The reign of Solomon, prince of peace - magnificent, warless - is a divine forecast of Messiah’s glorious Reign: David, hunted, battling for the Throne, but laying up enormous hidden wealth for the Temple and the Place, is the Gospel era: the intermediate generation between the two, appearing at the close of David’s epoch, is Absalom, the youthful generation on the threshold of Advent.  This striking type explains the curious prominence of Absalom as the embodiment and photograph of an age.  For before Absalom there opened a golden vision of limitless possibilities.  The son of a praying father, and brought up in a godly home, he possessed all the culture of his day, combined with great natural beauty, a rare gift of winning others to himself, and the immediate succession to the most glorious Kingdom and Temple earth has ever seen.  It is the generation inheriting the Christian ages and standing on the threshold of the Advent.  Yet the golden vision proved a gigantic mirage. ‘Absalom’ - meaning the ‘father’ or ‘predecessor’ of ‘peace’ - predeceased the peace he never saw; he sought a throne, and found a grave; and the peculiar manner of his death affixed on him the direct Curse of God.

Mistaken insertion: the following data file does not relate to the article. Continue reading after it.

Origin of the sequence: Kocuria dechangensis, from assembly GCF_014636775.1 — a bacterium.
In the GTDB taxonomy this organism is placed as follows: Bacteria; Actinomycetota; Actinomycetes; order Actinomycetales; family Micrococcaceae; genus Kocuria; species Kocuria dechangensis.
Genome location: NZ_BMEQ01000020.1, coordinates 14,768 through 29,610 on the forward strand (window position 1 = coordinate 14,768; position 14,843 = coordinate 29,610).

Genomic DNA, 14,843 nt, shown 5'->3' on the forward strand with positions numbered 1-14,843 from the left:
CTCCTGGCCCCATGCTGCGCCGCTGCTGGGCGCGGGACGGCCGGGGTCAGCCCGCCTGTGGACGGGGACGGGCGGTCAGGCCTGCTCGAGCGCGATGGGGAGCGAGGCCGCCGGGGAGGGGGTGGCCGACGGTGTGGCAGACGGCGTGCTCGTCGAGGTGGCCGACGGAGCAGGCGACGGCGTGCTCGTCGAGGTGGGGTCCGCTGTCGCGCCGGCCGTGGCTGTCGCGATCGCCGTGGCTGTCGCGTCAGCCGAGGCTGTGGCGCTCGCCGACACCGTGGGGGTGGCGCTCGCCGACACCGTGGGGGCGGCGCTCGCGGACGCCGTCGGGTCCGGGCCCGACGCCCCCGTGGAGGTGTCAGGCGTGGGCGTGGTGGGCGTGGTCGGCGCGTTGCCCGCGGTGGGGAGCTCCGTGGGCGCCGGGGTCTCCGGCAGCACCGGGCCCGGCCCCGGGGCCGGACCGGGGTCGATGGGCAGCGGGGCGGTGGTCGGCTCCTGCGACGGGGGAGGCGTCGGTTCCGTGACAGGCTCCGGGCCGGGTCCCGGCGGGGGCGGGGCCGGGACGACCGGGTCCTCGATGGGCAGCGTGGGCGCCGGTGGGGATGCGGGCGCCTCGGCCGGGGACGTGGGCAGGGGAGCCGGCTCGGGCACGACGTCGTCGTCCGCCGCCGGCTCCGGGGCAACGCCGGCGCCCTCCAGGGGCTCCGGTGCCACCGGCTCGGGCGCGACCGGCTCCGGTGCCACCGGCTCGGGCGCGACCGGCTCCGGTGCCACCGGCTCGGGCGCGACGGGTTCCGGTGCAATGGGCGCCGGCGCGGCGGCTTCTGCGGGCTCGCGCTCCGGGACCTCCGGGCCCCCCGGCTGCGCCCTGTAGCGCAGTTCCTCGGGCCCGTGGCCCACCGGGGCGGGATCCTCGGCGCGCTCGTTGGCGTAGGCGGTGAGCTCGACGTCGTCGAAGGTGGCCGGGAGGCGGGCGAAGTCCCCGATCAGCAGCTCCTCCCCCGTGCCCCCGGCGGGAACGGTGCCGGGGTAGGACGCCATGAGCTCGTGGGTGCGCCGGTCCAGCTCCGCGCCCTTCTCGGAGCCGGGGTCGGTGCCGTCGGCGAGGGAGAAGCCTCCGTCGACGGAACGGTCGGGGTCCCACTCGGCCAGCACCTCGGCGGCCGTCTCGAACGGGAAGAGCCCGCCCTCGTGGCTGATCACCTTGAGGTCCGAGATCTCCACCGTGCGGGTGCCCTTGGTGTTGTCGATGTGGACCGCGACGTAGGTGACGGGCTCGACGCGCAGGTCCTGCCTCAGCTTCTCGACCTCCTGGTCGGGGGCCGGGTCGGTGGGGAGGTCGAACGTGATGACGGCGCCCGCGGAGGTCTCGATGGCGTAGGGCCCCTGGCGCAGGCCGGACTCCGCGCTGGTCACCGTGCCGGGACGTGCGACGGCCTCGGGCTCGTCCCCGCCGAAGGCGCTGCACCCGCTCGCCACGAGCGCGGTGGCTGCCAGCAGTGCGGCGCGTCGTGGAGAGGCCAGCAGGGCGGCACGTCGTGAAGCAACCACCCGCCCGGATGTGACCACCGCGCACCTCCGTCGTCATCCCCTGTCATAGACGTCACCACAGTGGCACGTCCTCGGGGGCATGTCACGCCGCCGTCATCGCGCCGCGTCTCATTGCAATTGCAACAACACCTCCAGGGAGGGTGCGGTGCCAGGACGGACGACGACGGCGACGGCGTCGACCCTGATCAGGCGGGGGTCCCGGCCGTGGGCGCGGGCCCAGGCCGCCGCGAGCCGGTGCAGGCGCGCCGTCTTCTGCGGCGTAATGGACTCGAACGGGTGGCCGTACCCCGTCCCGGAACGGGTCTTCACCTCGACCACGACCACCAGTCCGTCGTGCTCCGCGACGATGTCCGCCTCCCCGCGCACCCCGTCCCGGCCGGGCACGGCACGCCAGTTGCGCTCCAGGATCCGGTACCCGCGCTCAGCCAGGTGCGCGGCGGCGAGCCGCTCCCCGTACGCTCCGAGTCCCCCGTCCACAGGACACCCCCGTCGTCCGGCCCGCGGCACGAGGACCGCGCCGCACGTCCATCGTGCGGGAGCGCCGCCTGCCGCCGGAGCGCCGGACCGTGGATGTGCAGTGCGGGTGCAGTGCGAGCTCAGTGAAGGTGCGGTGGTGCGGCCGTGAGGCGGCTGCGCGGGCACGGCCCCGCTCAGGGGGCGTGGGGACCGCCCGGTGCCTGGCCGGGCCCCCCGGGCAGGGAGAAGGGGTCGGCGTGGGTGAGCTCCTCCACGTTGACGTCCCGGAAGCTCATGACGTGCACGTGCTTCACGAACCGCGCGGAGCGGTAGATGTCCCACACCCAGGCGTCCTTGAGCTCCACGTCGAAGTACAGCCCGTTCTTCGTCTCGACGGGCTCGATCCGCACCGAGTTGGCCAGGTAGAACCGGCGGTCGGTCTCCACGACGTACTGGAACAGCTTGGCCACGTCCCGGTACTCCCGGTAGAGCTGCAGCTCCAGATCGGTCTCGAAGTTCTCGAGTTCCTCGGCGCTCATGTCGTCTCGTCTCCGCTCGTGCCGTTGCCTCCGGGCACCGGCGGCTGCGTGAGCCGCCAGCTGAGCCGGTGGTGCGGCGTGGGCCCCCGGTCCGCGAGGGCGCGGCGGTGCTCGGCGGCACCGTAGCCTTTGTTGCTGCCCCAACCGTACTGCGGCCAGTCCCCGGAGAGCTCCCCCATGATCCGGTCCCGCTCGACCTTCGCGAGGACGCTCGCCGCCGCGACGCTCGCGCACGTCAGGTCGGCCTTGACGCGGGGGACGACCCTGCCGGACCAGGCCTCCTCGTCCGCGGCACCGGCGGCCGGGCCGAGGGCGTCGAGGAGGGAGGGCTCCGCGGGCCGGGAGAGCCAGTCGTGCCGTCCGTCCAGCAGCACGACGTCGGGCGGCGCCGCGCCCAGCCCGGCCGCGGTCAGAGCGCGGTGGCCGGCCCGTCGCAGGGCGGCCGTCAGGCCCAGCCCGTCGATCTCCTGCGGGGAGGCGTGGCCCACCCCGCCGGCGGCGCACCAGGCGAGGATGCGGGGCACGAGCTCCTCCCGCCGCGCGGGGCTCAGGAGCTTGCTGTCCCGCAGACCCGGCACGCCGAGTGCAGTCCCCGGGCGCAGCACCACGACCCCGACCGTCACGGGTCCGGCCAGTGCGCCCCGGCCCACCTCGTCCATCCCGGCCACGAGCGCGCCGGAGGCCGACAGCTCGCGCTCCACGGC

An emphasis is laid on the physical perfection of Absalom unique in the Bible.  In all Israel there was none to be so much praised as Absalom for his beauty: from the sole of his foot even to the crown of his head there was no blemish in him” (2 Sam. 14: 25).  In science, in sport, in hygiene, in war, in invention, in exploration - in finished accomplishment in all that is admirable and splendid in the flesh - youth to-day is probably unsurpassed.* It is extraordinary how our Lord has foreshadowed exactly this of the generation on the threshold of the Advent.  The evil spirit findeth it [the generation he formerly possessed] empty, swept, and garnished”; exorcized, clean, cultured; a civilization largely without idolatry, witchcraft, and demon possession, - hygienic and healthy, - rich in science and art: “and he taketh seven other spirits more evil than himself, and they enter in and dwell there: even so shall it be unto this generation” (Matt. 12: 45).  With curious though unconscious aptness Sir Robertson Nicoll remarks:-To educate without religion is to enlarge and refine the habitation of the devil in the human heart.”